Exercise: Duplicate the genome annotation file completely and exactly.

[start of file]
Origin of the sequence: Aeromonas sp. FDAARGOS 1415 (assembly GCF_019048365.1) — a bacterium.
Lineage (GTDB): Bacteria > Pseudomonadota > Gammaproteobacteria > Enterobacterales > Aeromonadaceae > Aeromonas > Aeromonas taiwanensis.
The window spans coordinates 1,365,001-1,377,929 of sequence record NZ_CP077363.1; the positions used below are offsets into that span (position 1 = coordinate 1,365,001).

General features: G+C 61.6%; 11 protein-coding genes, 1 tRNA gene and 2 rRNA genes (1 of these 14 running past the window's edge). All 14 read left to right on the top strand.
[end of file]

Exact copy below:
Origin of the sequence: Aeromonas sp. FDAARGOS 1415 (assembly GCF_019048365.1) — a bacterium.
Lineage (GTDB): Bacteria > Pseudomonadota > Gammaproteobacteria > Enterobacterales > Aeromonadaceae > Aeromonas > Aeromonas taiwanensis.
The window spans coordinates 1,365,001-1,377,929 of sequence record NZ_CP077363.1; the positions used below are offsets into that span (position 1 = coordinate 1,365,001).

General features: G+C 61.6%; 11 protein-coding genes, 1 tRNA gene and 2 rRNA genes (1 of these 14 running past the window's edge). All 14 read left to right on the top strand.